Approximately 21.9% of people with a disability come from a culturally and linguistically diverse (CALD) background in Australia. From that number, only a small proportion, around 2.5% are current disability services recipients.
Is it a lack of awareness, lack of engagement with CALD communities, overly complex processes or an information access problem?
The issue of equitable access is again front and centre as the NDIS in its third year, continues to roll out.
There is a fair amount of information available for both providers and participants regarding the NDIS. The NDIA, NDS and government departments provide a mountain of guides, toolkits and media materials. Some of these resources are available in other languages to aid CALD participants overcome the language barriers.
No one really disputes the good intentions behind these resources, rather as Diana Qian, President of the Diversity and Disability Alliance, highlighted in her article ‘A view from the back of the bus: a reflection on the need for a culturally responsive NDIS‘, that these passive modes of information sharing is not going to be enough to get people from CALD backgrounds to embrace the NDIS.
Great efforts have been made recently to address the small percentage of CALD NDIS participants. This includes the recent funding given to AMPARO Advocacy by the Targeted Strategies Participant Readiness Initiative from the QLD Department of Communities, Child Safety and Disability to increase NDIS awareness activities within CALD communities.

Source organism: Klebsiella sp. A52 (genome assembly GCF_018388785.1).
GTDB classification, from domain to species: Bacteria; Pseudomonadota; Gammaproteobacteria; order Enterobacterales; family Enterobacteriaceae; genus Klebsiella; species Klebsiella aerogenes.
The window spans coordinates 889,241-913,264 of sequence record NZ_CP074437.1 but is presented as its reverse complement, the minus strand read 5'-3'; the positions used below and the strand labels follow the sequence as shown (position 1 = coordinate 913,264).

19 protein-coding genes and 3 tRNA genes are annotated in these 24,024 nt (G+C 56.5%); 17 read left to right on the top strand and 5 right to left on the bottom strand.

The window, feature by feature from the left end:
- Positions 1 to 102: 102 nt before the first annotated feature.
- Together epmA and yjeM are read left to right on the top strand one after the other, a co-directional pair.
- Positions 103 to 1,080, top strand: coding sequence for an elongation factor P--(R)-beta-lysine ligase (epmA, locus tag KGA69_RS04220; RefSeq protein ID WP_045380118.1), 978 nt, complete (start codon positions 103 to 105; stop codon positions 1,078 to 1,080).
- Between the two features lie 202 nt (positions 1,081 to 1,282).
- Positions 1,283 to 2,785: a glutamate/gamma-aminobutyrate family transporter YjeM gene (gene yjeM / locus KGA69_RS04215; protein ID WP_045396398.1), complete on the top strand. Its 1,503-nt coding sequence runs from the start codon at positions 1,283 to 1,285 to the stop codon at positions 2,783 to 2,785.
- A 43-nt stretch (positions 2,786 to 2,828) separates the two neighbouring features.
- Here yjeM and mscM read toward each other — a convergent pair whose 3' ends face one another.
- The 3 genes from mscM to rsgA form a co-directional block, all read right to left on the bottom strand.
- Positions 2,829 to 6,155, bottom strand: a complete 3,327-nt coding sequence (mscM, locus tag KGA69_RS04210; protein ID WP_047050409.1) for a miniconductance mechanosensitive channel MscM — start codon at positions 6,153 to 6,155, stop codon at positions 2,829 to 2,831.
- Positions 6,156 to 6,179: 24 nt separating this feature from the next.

The work and services by organisations such as AMPARO Advocacy, EOSCC and state counterparts such as QOSCC cannot be overstated. Their individual advocacy services, community workshops and events are key to bridging the gap between participants, providers and NDIS system.
At a service level, providers will be key in improving people with disability from CALD backgrounds to embrace the NDIS. Technology has certainly made it easier to share information, connect and delivery services. The implementation of technology systems will however, have little impact if the information and processes are not tailored for participants. So, what can be done to improve NDIS communications and uptake at a service level?
On a more general level:
Evaluating your digital and information assets, systems and processes may be a challenge, but it is a necessary step to ensure that all people with a disability, not just from CALD backgrounds have access to quality and efficient services, so they can exercise greater ‘choice and control’ on what services will best support their lifestyle and goals.